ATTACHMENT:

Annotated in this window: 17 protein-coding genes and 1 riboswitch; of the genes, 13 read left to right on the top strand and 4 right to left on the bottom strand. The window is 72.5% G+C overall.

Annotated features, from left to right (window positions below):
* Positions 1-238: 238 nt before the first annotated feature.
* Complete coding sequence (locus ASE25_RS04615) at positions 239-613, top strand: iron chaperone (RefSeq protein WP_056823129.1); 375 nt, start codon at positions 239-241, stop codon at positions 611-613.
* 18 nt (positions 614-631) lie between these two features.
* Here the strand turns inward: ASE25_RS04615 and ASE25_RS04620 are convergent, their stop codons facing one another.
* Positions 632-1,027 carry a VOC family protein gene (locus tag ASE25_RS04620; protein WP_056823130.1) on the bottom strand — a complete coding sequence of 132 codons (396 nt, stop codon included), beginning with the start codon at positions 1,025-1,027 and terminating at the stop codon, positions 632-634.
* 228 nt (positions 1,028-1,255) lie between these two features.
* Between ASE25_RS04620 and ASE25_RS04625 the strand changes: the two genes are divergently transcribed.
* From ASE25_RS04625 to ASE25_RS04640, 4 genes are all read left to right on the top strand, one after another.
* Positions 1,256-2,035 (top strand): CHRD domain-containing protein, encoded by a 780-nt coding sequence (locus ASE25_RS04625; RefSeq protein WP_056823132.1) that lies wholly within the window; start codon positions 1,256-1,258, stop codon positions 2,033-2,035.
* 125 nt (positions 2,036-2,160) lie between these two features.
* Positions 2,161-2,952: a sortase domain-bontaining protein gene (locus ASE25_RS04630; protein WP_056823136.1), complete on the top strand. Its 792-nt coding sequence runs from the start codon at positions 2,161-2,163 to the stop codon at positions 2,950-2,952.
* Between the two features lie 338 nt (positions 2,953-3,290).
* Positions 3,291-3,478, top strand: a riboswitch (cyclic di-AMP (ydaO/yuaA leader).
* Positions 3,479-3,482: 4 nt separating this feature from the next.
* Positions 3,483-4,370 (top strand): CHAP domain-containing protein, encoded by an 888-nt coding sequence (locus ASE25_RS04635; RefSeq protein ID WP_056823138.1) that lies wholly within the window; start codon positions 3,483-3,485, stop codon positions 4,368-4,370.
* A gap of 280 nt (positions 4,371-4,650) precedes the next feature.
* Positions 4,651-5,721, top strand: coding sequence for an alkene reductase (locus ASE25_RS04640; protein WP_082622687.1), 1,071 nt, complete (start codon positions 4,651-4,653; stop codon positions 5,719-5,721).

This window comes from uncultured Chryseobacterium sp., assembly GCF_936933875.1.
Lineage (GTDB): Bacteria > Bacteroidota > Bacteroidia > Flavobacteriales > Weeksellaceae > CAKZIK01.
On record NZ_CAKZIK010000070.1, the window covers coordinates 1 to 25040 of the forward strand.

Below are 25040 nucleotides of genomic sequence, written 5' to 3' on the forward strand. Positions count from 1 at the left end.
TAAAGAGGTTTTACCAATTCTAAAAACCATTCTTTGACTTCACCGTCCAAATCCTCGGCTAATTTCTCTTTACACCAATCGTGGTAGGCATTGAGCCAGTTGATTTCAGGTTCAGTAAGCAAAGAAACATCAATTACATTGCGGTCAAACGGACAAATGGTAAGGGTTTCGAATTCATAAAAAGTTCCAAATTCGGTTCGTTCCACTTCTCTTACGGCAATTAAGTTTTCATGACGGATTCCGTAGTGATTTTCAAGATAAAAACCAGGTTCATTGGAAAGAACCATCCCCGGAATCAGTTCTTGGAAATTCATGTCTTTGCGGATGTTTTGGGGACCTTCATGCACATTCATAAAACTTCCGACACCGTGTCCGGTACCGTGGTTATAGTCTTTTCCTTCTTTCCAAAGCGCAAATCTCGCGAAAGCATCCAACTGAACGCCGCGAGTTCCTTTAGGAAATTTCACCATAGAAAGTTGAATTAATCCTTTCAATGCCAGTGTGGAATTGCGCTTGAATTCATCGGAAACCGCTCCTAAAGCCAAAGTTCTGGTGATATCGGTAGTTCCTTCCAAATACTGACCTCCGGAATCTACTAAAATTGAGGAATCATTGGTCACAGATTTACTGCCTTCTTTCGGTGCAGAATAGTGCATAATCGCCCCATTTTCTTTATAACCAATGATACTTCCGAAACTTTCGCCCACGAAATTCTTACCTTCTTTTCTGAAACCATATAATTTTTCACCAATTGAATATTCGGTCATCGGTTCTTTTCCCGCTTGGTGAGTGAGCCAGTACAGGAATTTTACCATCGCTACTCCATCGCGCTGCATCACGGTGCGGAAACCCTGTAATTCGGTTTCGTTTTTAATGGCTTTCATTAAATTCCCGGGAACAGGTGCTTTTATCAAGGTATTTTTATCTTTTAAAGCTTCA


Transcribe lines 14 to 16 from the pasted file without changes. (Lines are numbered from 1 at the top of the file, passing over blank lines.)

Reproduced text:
* Between the two features lie 338 nt (positions 2,953-3,290).
* Positions 3,291-3,478, top strand: a riboswitch (cyclic di-AMP (ydaO/yuaA leader).
* Positions 3,479-3,482: 4 nt separating this feature from the next.